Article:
You’re trying to keep it simple.
The whole problem with music is that people are thinking of it in this historical, sophisticated way. They’re thinking about their place in history. And that’s the problem with all this rock history crap. Where all we hear about is the “innovators.” In actuality, those people are great, but there’s thousands of people all making music all the time. That narrative of rock and the importance of these certain people and their place in history, that’s bullshit. That’s like, “Oh, this was a really important spaghetti dinner that this person made.” As soon as people stop thinking that way, then maybe they can make some good music.
Chain and the Gang are releasing records in a much different climate than Nation of Ulysses did. It’s not so much about big label thinking as finding the most direct route to the listener.
You know, that’s interesting, because if we are to believe that the industry is over and all that stuff, then you’re right, it’ll just be a free for all. And you’ll have to make your own kind of narrative about what’s important. Essentially what we’re seeing is the end of that rockism. All that stuff was based on the record cover. The record cover was big. Really big. 12 inches by 12 inches, if I recall correctly. So that meant there was a big picture on the cover. So the cover was already mythic and artistic. And they had to put something on the back that was black and white so they put a bunch of type. So that became the whole mythology. Propaganda. Therefore, the groups, with the advent of the LP, became more like cults. They stopped being entertainers who just wanted to entertain in the moment. It wasn’t enough that someone enjoyed their show. They had to belong to the cult and they had to believe. Membership in the cult was signified by special clothes or special shirt or button. And the groups were very, what’s the term…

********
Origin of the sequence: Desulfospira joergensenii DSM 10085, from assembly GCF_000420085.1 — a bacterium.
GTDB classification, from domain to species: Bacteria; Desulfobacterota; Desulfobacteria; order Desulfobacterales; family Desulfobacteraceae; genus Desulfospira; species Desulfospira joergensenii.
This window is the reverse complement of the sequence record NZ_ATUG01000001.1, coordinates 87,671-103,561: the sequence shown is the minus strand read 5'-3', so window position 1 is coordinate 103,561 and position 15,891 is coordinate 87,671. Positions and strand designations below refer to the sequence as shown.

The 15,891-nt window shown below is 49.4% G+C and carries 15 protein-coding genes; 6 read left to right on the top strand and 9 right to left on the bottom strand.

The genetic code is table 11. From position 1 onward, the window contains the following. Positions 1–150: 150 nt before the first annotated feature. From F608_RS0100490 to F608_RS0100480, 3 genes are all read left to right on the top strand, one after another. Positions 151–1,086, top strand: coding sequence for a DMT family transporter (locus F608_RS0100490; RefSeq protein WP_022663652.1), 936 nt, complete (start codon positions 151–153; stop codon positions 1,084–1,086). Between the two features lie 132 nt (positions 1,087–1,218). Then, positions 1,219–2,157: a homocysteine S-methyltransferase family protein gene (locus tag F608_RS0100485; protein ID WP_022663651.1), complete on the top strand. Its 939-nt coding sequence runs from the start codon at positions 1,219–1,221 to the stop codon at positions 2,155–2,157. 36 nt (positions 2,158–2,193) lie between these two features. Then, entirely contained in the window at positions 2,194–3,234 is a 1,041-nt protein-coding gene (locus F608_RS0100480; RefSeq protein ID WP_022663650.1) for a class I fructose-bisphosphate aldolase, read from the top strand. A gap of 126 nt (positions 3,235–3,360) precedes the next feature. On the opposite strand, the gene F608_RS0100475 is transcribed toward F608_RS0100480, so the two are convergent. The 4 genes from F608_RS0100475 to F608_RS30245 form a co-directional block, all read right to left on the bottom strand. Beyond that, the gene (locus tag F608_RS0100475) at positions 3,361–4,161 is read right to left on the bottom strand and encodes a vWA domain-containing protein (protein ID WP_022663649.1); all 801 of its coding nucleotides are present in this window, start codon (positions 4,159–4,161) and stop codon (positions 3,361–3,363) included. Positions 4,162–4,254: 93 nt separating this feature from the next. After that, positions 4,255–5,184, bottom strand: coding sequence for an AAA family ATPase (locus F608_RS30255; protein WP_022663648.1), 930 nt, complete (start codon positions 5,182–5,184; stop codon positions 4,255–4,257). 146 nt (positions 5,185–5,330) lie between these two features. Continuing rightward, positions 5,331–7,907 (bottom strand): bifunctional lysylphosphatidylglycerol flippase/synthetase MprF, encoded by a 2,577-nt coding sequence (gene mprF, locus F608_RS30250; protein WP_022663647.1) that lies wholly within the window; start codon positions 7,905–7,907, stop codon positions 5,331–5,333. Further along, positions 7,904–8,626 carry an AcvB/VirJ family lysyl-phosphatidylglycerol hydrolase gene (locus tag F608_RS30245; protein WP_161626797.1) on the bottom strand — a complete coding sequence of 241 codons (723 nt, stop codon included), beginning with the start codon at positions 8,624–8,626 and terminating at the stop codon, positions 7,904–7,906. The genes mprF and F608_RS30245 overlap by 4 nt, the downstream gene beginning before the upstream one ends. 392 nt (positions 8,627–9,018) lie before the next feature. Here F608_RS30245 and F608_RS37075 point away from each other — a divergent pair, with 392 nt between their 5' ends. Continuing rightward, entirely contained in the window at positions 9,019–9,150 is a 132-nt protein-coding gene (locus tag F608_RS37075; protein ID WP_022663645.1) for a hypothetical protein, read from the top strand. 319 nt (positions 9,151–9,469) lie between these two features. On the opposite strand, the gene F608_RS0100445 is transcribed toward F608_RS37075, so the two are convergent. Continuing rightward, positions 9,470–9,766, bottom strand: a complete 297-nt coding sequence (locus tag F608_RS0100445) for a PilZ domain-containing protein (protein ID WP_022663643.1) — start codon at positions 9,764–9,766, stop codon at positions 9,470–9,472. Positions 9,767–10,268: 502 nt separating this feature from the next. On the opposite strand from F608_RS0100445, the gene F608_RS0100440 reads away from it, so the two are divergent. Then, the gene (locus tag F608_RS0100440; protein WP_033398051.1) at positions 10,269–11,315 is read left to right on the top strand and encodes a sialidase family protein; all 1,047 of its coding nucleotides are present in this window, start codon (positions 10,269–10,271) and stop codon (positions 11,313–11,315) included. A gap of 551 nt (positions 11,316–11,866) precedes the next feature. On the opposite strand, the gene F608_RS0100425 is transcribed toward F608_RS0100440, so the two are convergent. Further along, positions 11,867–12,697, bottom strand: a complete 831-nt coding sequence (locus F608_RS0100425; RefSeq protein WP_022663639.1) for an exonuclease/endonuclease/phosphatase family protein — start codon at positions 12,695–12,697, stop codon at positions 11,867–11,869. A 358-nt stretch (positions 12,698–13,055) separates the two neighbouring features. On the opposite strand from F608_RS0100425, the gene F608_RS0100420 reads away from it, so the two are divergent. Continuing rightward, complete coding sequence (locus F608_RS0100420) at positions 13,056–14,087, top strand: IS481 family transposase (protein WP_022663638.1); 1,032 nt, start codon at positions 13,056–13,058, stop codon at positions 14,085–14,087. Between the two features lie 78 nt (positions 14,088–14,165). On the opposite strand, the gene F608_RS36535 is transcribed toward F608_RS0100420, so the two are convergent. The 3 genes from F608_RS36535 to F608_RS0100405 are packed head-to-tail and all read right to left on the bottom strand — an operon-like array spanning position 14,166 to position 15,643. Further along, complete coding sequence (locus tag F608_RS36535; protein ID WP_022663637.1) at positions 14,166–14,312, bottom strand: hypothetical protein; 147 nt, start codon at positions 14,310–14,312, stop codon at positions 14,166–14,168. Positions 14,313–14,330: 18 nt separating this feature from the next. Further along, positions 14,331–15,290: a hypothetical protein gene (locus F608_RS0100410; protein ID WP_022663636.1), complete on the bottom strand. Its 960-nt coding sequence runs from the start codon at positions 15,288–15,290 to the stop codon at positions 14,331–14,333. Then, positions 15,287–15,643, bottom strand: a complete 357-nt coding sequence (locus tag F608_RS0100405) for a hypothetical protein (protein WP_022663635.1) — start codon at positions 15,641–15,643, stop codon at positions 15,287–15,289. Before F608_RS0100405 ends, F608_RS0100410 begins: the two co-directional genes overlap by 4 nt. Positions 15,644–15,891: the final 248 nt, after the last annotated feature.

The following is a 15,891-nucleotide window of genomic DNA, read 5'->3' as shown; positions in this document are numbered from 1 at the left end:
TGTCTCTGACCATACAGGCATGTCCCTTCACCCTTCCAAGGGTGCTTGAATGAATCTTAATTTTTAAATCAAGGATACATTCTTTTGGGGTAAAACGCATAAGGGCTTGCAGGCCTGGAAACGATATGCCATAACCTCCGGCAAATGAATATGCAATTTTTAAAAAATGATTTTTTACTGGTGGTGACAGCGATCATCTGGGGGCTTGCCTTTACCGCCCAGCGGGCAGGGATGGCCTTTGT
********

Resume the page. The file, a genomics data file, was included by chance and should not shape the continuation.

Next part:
Image-driven. More focused on the importance aspect.
Yeah. But also the performance had to be very intense. Like this is the most important thing that’s ever happened. And then the records each became more important. And the fact that there were these record launches with every LP created this weird narrative about the importance of this group. Anyways, the point is, with the end of the record album, bands can’t really have the same pretenses anymore. It’s being stripped away, which is really tragic, but it’s also maybe great. Who knows? Rock ‘n roll bands had their day, but they didn’t really succeed in blowing up–they weren’t as revolutionary as they purported. Kanye West hasn’t really done anything worthwhile–except maybe musically, I haven’t heard him. But he hasn’t overthrown the government.
Chain and the Gang play the Market Hotel with Calvin Johnson, April 26, 8pm.